In a world of inflated and confusing job titles, a “privacy and security officer” is neither pretentious nor inconsequential – for health care providers, such an officer is crucial.
All health care providers have HIPAA-mandated responsibilities to ensure the adequate protection of individually identifiable health information and are required to officially designate both a Privacy and Security officer.
Among the provisions of the Health Insurance Portability and Accountability Act of 1996, commonly referred to as HIPAA, are specific requirements for handling patients’ health information in all its forms: Electronic, paper and oral.
These rules govern how pharmacies, physicians offices, clinics, life insurers, hospitals, dentists, and all their business partners – including billing agencies, information system providers and even employers — handle patient information designated as Protected Health Information (PHI).
It’s an onerous task ensuring patient privacy and so important that the law requires covered providers to designate both a privacy officer and a security officer on their staff.
Here are some of the responsibilities of a good HIPAA privacy and security officer:
- Documents why and where security measures exist, how they were created and how they are monitored.
- Keeps essential records regarding a health care provider’s or business associate’s policies in the event of a HIPAA audit or other audit of electronic health records, or a security survey from a business partner.
- Compares current security measures to industry standards in safeguarding patient health information.
- Develops an action plan for addressing risks and vulnerabilities. In many cases, basic security measures can be highly effective and affordable. Look for “low hanging fruit”, but ensure that a well-documented, consistently updated, and management-accountable project plan is in place to address all gaps and periodic requirements. HIPAA has a significant quantity of periodic requirements!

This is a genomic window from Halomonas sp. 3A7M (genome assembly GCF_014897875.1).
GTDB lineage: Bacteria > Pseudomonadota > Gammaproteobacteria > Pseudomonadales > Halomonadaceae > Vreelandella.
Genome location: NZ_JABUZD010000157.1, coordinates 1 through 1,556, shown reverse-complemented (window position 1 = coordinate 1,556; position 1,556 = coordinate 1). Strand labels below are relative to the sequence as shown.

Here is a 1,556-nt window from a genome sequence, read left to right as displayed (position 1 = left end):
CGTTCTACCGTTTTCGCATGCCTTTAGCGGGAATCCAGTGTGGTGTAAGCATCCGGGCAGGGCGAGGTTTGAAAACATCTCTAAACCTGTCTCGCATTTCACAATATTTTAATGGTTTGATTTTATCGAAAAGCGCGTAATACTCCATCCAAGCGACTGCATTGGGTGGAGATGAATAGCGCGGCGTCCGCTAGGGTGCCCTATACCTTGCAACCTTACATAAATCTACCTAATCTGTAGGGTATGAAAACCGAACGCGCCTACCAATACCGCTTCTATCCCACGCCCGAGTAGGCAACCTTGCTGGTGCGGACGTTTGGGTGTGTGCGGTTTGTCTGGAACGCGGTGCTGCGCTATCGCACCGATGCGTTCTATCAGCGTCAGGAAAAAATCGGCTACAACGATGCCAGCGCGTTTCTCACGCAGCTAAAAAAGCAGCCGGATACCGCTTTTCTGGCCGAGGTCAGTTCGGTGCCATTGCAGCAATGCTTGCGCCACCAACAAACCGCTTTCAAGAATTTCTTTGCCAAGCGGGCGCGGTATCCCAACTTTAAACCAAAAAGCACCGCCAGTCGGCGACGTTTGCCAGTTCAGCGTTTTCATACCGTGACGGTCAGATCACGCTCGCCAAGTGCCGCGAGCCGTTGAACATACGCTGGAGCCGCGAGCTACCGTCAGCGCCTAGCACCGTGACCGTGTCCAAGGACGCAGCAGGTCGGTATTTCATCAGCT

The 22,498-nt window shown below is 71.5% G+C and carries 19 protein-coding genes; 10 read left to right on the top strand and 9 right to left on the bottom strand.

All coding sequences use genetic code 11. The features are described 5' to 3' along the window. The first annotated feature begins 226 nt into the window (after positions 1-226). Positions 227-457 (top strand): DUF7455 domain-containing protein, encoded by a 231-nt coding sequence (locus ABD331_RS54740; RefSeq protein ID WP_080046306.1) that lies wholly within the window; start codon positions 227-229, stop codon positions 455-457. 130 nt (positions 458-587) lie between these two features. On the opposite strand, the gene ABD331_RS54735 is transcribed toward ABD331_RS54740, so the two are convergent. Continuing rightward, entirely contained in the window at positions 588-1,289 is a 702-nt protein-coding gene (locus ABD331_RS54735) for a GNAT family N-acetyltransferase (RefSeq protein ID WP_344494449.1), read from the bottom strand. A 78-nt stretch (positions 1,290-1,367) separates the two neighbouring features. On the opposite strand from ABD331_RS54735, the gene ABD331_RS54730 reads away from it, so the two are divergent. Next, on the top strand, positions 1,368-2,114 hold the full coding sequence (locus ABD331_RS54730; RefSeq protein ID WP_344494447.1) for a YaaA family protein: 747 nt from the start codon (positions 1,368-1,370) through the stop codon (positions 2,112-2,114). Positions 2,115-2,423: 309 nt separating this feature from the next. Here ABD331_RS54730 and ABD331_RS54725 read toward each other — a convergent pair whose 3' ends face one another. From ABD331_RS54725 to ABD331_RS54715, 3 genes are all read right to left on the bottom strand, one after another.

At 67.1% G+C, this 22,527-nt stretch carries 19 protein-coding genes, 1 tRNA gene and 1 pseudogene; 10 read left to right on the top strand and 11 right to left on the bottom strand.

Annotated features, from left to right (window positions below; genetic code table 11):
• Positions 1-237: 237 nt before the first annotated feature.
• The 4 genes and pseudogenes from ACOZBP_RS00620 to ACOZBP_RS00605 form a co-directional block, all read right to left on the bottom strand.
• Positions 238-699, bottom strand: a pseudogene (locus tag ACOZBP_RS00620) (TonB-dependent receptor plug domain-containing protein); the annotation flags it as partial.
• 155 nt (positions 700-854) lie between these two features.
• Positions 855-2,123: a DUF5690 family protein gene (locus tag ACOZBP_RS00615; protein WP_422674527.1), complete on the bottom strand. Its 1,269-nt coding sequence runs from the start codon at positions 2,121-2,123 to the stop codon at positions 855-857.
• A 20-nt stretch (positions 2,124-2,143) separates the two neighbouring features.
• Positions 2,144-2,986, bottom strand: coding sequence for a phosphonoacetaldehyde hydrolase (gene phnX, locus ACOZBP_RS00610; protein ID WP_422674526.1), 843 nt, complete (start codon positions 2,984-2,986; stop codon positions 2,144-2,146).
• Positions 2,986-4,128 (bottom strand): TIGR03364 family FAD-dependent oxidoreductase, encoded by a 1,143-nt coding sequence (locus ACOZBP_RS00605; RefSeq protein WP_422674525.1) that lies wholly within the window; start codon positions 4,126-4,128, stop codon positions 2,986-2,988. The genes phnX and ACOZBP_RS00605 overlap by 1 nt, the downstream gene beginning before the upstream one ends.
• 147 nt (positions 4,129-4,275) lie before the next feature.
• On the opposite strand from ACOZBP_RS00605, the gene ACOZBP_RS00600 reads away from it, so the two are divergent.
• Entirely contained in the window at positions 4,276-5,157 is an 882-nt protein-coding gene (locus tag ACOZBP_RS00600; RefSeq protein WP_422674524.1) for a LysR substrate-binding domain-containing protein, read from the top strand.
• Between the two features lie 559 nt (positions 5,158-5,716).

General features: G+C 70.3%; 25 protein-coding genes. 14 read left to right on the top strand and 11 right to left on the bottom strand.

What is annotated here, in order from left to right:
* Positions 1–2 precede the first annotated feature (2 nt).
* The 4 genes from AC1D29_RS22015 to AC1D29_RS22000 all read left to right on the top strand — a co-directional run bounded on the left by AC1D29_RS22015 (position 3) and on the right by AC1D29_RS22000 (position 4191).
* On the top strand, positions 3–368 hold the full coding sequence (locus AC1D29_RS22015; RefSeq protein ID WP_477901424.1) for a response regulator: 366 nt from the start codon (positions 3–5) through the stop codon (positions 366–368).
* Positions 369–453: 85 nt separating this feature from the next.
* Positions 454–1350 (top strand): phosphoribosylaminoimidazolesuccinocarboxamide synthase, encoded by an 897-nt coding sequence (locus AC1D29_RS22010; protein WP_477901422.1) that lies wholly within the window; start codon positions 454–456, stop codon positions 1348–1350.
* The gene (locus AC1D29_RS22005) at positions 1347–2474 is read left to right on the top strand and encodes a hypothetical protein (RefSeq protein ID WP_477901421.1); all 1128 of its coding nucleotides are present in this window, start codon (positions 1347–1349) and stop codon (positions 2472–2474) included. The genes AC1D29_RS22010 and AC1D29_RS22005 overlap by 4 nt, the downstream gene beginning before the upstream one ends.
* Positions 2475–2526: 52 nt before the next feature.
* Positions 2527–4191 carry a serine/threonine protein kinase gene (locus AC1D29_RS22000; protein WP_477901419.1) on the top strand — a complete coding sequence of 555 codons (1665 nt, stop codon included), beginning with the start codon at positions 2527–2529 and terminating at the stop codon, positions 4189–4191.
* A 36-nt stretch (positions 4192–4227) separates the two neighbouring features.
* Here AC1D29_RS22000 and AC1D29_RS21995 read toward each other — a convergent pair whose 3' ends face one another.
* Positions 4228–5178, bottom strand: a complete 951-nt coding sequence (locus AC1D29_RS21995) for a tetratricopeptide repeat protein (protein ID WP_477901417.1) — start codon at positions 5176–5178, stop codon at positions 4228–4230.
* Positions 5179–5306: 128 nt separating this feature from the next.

- Develops written policies and procedures about how your organization protects patient’s, or member’s privacy and security, and keeps those records up to date.
- Trains your staff on proper handling of all forms of PHI.
- Communicates with patients and members and responds to requests and complaints. The Officers should regularly review the Notice of Privacy Practices (NPP), and update it as required, for example, the recent Omnibus Rule required every Covered Entity to update their NPP. The Officers must also be the primary points of contact for patient or member complaints, OCR communications, and questions from members of the organizations workforce.
Privacy and security officers can, and should, do much more, too, including working with your vendors and monitoring business associate compliance, monitoring rule changes and applying for incentive programs.
Please contact RISC Management if you need assistance filling an interim gap, getting a new Privacy or Security Officer up to speed, or assessing a business associate or your own practices. www.RISCsecurity.com 800.648.4358